I know I'm quite lonely with this opinion and many traders (especially after a lucky streak) would tell me how fabulous their magical indicator combination is. But it's simple math that for any dollar won there's another trader that lost a dollar and I'm confident to believe that the dollar won more often goes to institutions than retail traders. Many "successful" traders confound being lucky for a while with having an edge. I don't have the magic recipe either, but after doing this since 12 years now I acknowledge that finding valuable information in the currency markets is extremly hard and all the simple tools are useless beyond chance. So for the answer is a C).

@Bayne: the real credits for the LSTM/metalabel concept of course go to the book author Dr.M.LopezDePrado, so it's not "my" model.

Again regarding the training time horizon: in general there probably ain't no such thing as too many data, as long as your code can handle it within reasonable time. Speaking for myself, I also have to deal with the data quality that my broker provides and work with what I have.

You mention correctly that the landscape changes over time and that some phenomena of e.g. 1999 no longer exist, whereas new aspects have shown up that years ago nobody thought about. So of course you can consider training based on all kinds of market phenomena as advantageous, but you can just as well consider it the other way around and ask "why pollute my shiny weight matrix that is so well adapted to "modern" market behaviour with 20 year old data that are no longer relevant?". I guess there just is no perfect way.

Chris70:[NELODI: did you delete your last post? this answer is referring to it, but I can no longer see your original post(?) --> your question was if

A) traders use techanical analysis because it works or if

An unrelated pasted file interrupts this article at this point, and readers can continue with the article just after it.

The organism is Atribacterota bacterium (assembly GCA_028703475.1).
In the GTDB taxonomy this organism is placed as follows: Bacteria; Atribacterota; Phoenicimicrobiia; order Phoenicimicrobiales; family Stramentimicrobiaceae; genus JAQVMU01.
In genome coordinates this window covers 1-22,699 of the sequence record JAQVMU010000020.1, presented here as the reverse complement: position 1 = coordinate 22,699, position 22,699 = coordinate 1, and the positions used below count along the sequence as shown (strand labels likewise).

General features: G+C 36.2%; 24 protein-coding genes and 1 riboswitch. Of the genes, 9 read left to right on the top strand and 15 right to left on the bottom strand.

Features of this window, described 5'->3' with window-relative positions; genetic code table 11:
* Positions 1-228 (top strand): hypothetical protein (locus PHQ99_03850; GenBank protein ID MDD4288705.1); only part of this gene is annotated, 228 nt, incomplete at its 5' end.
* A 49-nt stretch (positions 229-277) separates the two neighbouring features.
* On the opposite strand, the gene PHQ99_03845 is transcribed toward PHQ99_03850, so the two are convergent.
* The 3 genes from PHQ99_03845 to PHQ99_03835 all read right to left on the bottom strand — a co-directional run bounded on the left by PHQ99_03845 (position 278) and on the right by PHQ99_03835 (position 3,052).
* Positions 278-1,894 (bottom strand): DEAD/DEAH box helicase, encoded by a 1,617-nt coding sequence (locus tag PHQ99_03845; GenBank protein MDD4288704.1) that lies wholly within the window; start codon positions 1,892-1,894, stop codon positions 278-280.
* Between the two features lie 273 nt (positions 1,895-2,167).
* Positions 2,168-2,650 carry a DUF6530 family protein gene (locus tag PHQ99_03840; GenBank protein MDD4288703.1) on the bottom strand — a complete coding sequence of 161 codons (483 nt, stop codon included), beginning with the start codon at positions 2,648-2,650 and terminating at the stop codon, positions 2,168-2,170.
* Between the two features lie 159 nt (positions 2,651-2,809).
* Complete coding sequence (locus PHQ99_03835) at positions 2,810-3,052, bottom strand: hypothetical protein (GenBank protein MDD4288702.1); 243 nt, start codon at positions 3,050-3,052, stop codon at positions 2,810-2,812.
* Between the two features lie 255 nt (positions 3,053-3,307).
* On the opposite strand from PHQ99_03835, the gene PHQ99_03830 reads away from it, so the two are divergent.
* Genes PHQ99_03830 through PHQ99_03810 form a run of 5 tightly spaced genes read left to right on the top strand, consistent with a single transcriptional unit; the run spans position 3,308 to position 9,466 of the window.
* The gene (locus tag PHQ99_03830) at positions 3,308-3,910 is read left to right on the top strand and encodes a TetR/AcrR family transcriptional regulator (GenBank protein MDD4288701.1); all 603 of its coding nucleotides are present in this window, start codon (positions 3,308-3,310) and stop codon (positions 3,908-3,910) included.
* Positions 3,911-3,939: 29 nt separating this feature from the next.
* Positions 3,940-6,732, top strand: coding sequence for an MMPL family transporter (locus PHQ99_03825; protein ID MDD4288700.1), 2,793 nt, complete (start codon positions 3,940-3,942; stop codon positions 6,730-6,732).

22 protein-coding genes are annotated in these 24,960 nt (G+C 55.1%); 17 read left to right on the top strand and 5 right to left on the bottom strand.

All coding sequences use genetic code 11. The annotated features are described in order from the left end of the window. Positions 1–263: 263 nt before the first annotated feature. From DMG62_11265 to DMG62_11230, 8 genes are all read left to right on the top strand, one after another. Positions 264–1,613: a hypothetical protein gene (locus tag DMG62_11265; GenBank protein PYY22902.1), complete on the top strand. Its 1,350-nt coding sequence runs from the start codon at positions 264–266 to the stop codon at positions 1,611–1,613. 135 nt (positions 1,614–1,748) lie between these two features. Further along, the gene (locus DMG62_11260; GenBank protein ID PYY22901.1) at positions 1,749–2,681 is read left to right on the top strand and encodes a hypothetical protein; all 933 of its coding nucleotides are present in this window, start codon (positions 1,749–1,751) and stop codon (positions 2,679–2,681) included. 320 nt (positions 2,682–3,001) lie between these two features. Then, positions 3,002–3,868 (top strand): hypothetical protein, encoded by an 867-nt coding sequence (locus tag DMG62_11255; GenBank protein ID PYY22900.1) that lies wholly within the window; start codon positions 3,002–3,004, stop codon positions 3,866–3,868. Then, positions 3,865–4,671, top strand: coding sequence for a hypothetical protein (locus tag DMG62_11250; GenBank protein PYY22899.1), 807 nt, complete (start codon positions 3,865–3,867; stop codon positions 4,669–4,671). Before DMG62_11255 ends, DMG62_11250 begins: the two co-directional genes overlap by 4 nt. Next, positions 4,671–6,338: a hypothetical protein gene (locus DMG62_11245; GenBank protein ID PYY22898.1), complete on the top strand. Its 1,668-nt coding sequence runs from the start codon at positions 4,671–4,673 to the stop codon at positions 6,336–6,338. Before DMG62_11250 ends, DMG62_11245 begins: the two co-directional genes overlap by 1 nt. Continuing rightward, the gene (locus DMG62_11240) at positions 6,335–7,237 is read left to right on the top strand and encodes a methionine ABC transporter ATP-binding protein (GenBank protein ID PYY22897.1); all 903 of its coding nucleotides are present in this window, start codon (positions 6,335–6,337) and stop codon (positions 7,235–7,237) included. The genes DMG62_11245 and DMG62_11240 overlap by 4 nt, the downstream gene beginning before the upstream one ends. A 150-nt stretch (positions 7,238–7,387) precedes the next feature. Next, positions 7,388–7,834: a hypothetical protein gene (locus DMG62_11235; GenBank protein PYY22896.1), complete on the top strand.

B) tech. analysis works because traders use it]

In essence, my question was: "Do traders use technical indicators because they work, or do technical indicators work because traders use them?" But you are right. Traders also use technical indicators which don't work. But since there are so many indicators in use and you can't know which ones are being used when, I don't believe it is possible to build a "universal" formula to cover them all. And that's what you are trying to do with a Neural Network - if I understand correctly.

NELODI:In essence, my question was: "Do traders use technical indicators because they work, or do technical indicators work because traders use them?" But you are right. Traders also use technical indicators which don't work. But since there are so many indicators in use and you can't know which ones are being used when, I don't believe it is possible to build a "universal" formula to cover them all. And that's what you are trying to do with a Neural Network - if I understand correctly.

Some instruments are available for trading with exotics specs - which requires to "neuralize" much more than only entries points - but so far it's possible to handle most of the pairs available in the same "model" than your chosen standard (EURUSD).

Icham Aidibe:Some instruments are available for trading with exotics specs - which requires to "neuralize" much more than only entries points - but so far it's possible to handle most of the pairs available in the same "model" than your chosen standard (EURUSD).

I don't trade EURUSD. I think it moves way too slow. My personal favorite is XAUUSD, because it has a lot of volume, but is much more volatile. I also keep an eye on USDCHF, USDJPY, EURCHF and EURJPY, because (A) I've found them to be the most reliable pairs to predict with standard indicators and (B) that is where most of the action happens during London and New York Sessions (my trading hours). I've also been trading GBP crosses before, but I've stopped trading GBP because it became extremely unpredictable, with sudden spikes in both directions, for no apparent reason, before returning back to the average. I use the same indicators on all the instruments I'm trading. Here's an example of how my chart looks like. I bet, most traders would run away from such a crowded chart, but that's how I like it ;)